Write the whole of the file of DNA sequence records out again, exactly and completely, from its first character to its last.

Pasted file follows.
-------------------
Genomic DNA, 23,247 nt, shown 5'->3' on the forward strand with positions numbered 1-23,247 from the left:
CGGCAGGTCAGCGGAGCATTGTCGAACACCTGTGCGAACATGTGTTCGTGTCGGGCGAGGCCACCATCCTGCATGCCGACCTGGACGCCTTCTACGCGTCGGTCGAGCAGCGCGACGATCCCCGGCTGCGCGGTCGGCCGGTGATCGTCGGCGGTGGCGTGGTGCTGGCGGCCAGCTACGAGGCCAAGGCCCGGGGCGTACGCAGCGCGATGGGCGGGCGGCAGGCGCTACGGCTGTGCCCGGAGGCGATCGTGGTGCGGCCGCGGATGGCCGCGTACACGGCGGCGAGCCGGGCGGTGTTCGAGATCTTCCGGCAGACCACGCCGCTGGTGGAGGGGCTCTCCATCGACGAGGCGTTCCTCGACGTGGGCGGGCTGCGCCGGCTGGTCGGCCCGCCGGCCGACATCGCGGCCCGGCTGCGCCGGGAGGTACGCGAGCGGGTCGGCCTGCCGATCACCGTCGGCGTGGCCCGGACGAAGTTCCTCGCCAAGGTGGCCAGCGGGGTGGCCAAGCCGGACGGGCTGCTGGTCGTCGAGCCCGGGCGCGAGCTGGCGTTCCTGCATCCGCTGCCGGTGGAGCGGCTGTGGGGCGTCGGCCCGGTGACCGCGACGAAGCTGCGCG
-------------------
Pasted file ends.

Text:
Genomic DNA, 23,247 nt, shown 5'->3' on the forward strand with positions numbered 1-23,247 from the left:
CGGCAGGTCAGCGGAGCATTGTCGAACACCTGTGCGAACATGTGTTCGTGTCGGGCGAGGCCACCATCCTGCATGCCGACCTGGACGCCTTCTACGCGTCGGTCGAGCAGCGCGACGATCCCCGGCTGCGCGGTCGGCCGGTGATCGTCGGCGGTGGCGTGGTGCTGGCGGCCAGCTACGAGGCCAAGGCCCGGGGCGTACGCAGCGCGATGGGCGGGCGGCAGGCGCTACGGCTGTGCCCGGAGGCGATCGTGGTGCGGCCGCGGATGGCCGCGTACACGGCGGCGAGCCGGGCGGTGTTCGAGATCTTCCGGCAGACCACGCCGCTGGTGGAGGGGCTCTCCATCGACGAGGCGTTCCTCGACGTGGGCGGGCTGCGCCGGCTGGTCGGCCCGCCGGCCGACATCGCGGCCCGGCTGCGCCGGGAGGTACGCGAGCGGGTCGGCCTGCCGATCACCGTCGGCGTGGCCCGGACGAAGTTCCTCGCCAAGGTGGCCAGCGGGGTGGCCAAGCCGGACGGGCTGCTGGTCGTCGAGCCCGGGCGCGAGCTGGCGTTCCTGCATCCGCTGCCGGTGGAGCGGCTGTGGGGCGTCGGCCCGGTGACCGCGACGAAGCTGCGCG